- GW Home
- About GW
- University Life
- News & Events
- Faculty And Staff
Powerful Predictive Software for Sudden Critical EventsTechnology #014-049-zeng-2
Questions about this technology? Ask a Technology Manager
- Chen Zeng Department of Physics
- Chenghang Du Department of Physics
- Managed By
- Brian Coblitz Sr. Licensing Associate email@example.com (202) 994-4345
- Patent Protection
System and Method for Predicting Transformative Events in Multivariable SystemsUS Patent Pending 2017-0177545
Critical transitions are macroscopic systemic changes that are comprised of a large number of microscopic elements. Sudden onset of critical transitions such as stock market crashes and rapid deterioration of complex diseases are difficult to forecast using data analysis.
GW Researchers developed an algorithm that analyzes time series data to identify key groups of variables that can predict the sudden onset of critical transitions. The algorithm analyzes large sets of time series data to identify groups of key variables (“nucleation sites”) whose unique collective behavior precede sudden onset of critical transition events. While the individual variables of a ‘nucleation site’ are weak signals on their own, as a group, it can be a powerful predictor of the onset of critical transitions.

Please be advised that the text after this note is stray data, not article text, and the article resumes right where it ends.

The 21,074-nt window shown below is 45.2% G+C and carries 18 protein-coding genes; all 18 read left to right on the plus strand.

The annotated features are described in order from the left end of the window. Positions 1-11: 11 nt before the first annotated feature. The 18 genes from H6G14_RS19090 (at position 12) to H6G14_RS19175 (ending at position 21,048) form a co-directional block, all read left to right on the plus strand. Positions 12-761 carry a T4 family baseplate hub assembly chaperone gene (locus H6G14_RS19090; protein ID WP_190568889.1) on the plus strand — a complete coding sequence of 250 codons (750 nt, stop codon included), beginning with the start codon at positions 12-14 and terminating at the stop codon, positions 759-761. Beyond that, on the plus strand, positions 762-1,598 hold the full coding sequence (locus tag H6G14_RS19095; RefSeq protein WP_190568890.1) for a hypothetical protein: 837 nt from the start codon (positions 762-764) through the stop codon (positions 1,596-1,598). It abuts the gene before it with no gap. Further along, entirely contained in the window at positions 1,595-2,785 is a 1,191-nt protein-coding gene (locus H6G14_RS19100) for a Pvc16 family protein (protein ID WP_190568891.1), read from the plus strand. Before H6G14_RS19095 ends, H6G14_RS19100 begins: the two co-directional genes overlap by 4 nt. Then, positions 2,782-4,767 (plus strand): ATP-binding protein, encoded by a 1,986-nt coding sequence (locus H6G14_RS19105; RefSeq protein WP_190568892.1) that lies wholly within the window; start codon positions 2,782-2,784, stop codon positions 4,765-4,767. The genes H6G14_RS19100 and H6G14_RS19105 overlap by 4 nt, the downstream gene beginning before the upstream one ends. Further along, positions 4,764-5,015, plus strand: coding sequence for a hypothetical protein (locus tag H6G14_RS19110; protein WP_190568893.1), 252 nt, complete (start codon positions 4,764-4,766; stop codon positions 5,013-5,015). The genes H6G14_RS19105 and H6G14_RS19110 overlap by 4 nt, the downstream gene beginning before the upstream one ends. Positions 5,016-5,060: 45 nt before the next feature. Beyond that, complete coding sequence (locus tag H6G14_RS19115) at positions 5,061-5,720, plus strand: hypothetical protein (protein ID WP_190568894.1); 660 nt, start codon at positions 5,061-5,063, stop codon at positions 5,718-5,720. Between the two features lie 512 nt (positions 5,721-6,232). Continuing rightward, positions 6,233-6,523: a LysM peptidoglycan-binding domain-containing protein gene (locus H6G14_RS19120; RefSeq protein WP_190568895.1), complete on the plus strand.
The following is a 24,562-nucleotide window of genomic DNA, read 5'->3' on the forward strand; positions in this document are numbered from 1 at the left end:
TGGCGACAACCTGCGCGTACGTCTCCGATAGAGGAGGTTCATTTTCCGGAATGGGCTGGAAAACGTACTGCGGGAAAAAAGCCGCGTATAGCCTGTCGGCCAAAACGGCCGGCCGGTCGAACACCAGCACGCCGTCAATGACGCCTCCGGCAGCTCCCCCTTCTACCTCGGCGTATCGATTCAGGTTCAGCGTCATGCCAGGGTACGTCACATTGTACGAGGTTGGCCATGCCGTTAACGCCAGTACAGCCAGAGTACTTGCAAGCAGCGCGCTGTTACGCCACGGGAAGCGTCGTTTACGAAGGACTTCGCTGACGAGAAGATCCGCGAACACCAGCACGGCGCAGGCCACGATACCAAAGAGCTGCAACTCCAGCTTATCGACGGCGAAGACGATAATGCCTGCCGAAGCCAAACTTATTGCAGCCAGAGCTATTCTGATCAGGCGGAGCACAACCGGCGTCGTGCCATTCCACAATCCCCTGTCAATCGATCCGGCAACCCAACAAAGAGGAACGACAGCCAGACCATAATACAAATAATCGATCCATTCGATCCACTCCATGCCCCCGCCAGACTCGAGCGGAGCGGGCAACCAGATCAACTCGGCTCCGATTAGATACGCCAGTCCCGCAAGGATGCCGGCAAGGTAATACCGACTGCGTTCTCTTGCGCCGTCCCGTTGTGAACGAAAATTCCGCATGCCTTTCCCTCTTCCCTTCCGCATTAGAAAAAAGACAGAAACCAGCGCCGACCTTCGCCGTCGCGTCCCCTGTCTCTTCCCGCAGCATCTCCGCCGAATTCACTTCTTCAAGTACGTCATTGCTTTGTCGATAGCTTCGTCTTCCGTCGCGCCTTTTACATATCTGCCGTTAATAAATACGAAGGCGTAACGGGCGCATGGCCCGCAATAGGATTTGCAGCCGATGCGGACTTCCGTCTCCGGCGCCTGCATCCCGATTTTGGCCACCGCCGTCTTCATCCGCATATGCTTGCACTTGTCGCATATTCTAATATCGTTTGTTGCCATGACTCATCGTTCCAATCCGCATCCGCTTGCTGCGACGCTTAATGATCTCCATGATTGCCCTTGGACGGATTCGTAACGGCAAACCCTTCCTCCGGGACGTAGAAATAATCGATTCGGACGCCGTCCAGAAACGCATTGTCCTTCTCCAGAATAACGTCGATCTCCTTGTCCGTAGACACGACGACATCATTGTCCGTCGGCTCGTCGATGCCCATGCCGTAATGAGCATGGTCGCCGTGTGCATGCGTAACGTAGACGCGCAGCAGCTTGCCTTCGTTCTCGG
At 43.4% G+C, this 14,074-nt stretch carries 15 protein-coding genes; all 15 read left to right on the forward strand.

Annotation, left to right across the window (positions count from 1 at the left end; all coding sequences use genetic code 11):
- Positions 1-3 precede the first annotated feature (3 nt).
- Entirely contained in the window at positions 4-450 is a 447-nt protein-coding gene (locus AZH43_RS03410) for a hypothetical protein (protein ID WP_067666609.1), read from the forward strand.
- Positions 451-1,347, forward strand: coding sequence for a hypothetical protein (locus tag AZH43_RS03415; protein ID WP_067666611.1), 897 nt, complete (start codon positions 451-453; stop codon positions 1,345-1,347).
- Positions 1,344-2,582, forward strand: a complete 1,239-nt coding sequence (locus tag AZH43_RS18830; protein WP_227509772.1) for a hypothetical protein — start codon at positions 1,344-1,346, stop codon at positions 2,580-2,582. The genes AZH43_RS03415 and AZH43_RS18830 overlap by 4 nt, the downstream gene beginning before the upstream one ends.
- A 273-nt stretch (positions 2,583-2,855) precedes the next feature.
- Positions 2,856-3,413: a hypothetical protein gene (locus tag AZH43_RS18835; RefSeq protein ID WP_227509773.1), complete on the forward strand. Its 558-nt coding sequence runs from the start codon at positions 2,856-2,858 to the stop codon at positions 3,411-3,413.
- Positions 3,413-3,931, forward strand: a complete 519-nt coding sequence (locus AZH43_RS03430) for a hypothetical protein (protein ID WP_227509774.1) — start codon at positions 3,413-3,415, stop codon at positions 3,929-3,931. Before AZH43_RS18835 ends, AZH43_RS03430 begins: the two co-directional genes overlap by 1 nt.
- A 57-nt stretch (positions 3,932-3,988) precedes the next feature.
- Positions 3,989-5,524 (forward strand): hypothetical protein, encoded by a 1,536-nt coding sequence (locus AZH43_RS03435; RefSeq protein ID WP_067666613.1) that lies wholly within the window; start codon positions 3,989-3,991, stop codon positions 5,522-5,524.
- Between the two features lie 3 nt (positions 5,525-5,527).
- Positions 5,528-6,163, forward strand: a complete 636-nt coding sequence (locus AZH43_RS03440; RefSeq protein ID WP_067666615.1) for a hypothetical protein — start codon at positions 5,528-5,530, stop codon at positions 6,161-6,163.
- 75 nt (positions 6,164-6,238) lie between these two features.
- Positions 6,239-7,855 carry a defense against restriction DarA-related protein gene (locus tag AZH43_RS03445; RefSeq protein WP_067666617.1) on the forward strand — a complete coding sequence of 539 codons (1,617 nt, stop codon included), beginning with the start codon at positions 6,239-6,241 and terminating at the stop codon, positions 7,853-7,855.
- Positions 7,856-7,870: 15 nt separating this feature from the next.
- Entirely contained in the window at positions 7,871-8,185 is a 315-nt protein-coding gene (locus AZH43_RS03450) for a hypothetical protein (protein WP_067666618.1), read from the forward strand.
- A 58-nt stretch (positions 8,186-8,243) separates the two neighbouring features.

Using the algorithm, the researchers were able to identify ‘nucleation sites’ in disease models by analyzing a publicly available time series microarray (large scale gene expression profile) data. In addition, the researchers successfully validated the predictive power of the algorithm for influenza in healthy human volunteers (See Figure).
Prediction of sudden complex events based on time series data, including:
Predict social unrest from internet
Predict sudden financial market events
from trading data
Prediction of onset and progress of
complex diseases based on time series microarray data
Useful wherever large time series data
is readily available.
Higher predictive power from clusters of
Applies to long time frames.
Applies to broad range of variables